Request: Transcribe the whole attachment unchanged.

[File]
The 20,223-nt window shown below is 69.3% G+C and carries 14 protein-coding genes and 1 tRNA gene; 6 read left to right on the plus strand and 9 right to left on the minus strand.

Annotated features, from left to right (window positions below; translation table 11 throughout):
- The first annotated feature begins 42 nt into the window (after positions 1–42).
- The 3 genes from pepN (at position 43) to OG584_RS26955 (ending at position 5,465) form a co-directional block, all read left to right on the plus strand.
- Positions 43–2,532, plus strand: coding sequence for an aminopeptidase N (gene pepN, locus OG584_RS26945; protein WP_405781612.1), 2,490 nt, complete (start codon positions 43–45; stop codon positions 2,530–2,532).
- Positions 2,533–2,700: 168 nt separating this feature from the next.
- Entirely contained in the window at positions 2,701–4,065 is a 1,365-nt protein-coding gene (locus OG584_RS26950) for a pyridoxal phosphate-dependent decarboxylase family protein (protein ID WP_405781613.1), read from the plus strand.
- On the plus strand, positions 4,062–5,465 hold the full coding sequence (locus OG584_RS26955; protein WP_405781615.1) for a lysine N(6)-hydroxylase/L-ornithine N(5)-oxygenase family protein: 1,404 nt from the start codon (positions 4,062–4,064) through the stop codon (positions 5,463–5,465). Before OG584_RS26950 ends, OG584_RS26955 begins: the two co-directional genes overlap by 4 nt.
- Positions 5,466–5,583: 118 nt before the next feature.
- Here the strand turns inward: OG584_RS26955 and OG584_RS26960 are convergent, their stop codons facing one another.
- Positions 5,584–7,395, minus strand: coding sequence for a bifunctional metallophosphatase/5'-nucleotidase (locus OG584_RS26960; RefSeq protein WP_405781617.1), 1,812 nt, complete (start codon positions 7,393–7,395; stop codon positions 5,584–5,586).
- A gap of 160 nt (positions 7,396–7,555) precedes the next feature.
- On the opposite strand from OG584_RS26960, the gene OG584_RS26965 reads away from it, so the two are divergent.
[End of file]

The 20,223-nt window shown below is 69.3% G+C and carries 14 protein-coding genes and 1 tRNA gene; 6 read left to right on the plus strand and 9 right to left on the minus strand.

Annotated features, from left to right (window positions below; translation table 11 throughout):
- The first annotated feature begins 42 nt into the window (after positions 1–42).
- The 3 genes from pepN (at position 43) to OG584_RS26955 (ending at position 5,465) form a co-directional block, all read left to right on the plus strand.
- Positions 43–2,532, plus strand: coding sequence for an aminopeptidase N (gene pepN, locus OG584_RS26945; protein WP_405781612.1), 2,490 nt, complete (start codon positions 43–45; stop codon positions 2,530–2,532).
- Positions 2,533–2,700: 168 nt separating this feature from the next.
- Entirely contained in the window at positions 2,701–4,065 is a 1,365-nt protein-coding gene (locus OG584_RS26950) for a pyridoxal phosphate-dependent decarboxylase family protein (protein ID WP_405781613.1), read from the plus strand.
- On the plus strand, positions 4,062–5,465 hold the full coding sequence (locus OG584_RS26955; protein WP_405781615.1) for a lysine N(6)-hydroxylase/L-ornithine N(5)-oxygenase family protein: 1,404 nt from the start codon (positions 4,062–4,064) through the stop codon (positions 5,463–5,465). Before OG584_RS26950 ends, OG584_RS26955 begins: the two co-directional genes overlap by 4 nt.
- Positions 5,466–5,583: 118 nt before the next feature.
- Here the strand turns inward: OG584_RS26955 and OG584_RS26960 are convergent, their stop codons facing one another.
- Positions 5,584–7,395, minus strand: coding sequence for a bifunctional metallophosphatase/5'-nucleotidase (locus OG584_RS26960; RefSeq protein WP_405781617.1), 1,812 nt, complete (start codon positions 7,393–7,395; stop codon positions 5,584–5,586).
- A gap of 160 nt (positions 7,396–7,555) precedes the next feature.
- On the opposite strand from OG584_RS26960, the gene OG584_RS26965 reads away from it, so the two are divergent.